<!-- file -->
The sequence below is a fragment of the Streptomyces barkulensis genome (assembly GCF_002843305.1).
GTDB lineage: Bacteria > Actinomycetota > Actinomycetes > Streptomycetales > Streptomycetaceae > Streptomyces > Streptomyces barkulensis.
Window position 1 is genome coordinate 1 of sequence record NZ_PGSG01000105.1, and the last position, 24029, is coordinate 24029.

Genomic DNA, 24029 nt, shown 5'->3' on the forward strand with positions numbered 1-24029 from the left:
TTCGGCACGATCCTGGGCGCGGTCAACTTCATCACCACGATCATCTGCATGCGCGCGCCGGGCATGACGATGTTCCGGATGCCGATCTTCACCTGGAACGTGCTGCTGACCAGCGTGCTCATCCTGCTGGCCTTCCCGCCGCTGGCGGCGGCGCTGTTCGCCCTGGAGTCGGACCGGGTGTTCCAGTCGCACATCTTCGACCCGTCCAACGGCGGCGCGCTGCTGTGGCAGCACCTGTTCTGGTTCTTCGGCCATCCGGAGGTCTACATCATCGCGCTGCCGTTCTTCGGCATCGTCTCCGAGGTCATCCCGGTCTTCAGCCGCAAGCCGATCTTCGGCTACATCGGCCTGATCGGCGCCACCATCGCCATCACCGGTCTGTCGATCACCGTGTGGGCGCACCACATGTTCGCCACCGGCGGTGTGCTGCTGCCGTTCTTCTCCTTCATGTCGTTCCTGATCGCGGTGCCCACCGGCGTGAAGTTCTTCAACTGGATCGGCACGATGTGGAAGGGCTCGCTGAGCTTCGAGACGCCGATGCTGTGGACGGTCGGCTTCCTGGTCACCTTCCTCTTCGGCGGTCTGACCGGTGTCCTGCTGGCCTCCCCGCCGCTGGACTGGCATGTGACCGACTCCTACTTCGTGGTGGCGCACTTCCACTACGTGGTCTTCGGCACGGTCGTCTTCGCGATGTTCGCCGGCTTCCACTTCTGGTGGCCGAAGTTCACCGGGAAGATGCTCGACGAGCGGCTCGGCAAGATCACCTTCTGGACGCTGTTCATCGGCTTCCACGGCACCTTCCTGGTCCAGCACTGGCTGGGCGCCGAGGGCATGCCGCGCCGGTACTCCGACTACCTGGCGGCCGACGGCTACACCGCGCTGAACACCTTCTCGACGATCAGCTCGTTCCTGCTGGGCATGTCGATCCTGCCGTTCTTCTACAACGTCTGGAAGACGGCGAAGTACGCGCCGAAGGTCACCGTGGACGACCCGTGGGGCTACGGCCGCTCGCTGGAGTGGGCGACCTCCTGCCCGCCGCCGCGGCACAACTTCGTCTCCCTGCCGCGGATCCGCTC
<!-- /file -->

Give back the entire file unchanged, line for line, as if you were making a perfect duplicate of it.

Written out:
The sequence below is a fragment of the Streptomyces barkulensis genome (assembly GCF_002843305.1).
GTDB lineage: Bacteria > Actinomycetota > Actinomycetes > Streptomycetales > Streptomycetaceae > Streptomyces > Streptomyces barkulensis.
Window position 1 is genome coordinate 1 of sequence record NZ_PGSG01000105.1, and the last position, 24029, is coordinate 24029.

Genomic DNA, 24029 nt, shown 5'->3' on the forward strand with positions numbered 1-24029 from the left:
TTCGGCACGATCCTGGGCGCGGTCAACTTCATCACCACGATCATCTGCATGCGCGCGCCGGGCATGACGATGTTCCGGATGCCGATCTTCACCTGGAACGTGCTGCTGACCAGCGTGCTCATCCTGCTGGCCTTCCCGCCGCTGGCGGCGGCGCTGTTCGCCCTGGAGTCGGACCGGGTGTTCCAGTCGCACATCTTCGACCCGTCCAACGGCGGCGCGCTGCTGTGGCAGCACCTGTTCTGGTTCTTCGGCCATCCGGAGGTCTACATCATCGCGCTGCCGTTCTTCGGCATCGTCTCCGAGGTCATCCCGGTCTTCAGCCGCAAGCCGATCTTCGGCTACATCGGCCTGATCGGCGCCACCATCGCCATCACCGGTCTGTCGATCACCGTGTGGGCGCACCACATGTTCGCCACCGGCGGTGTGCTGCTGCCGTTCTTCTCCTTCATGTCGTTCCTGATCGCGGTGCCCACCGGCGTGAAGTTCTTCAACTGGATCGGCACGATGTGGAAGGGCTCGCTGAGCTTCGAGACGCCGATGCTGTGGACGGTCGGCTTCCTGGTCACCTTCCTCTTCGGCGGTCTGACCGGTGTCCTGCTGGCCTCCCCGCCGCTGGACTGGCATGTGACCGACTCCTACTTCGTGGTGGCGCACTTCCACTACGTGGTCTTCGGCACGGTCGTCTTCGCGATGTTCGCCGGCTTCCACTTCTGGTGGCCGAAGTTCACCGGGAAGATGCTCGACGAGCGGCTCGGCAAGATCACCTTCTGGACGCTGTTCATCGGCTTCCACGGCACCTTCCTGGTCCAGCACTGGCTGGGCGCCGAGGGCATGCCGCGCCGGTACTCCGACTACCTGGCGGCCGACGGCTACACCGCGCTGAACACCTTCTCGACGATCAGCTCGTTCCTGCTGGGCATGTCGATCCTGCCGTTCTTCTACAACGTCTGGAAGACGGCGAAGTACGCGCCGAAGGTCACCGTGGACGACCCGTGGGGCTACGGCCGCTCGCTGGAGTGGGCGACCTCCTGCCCGCCGCCGCGGCACAACTTCGTCTCCCTGCCGCGGATCCGCTC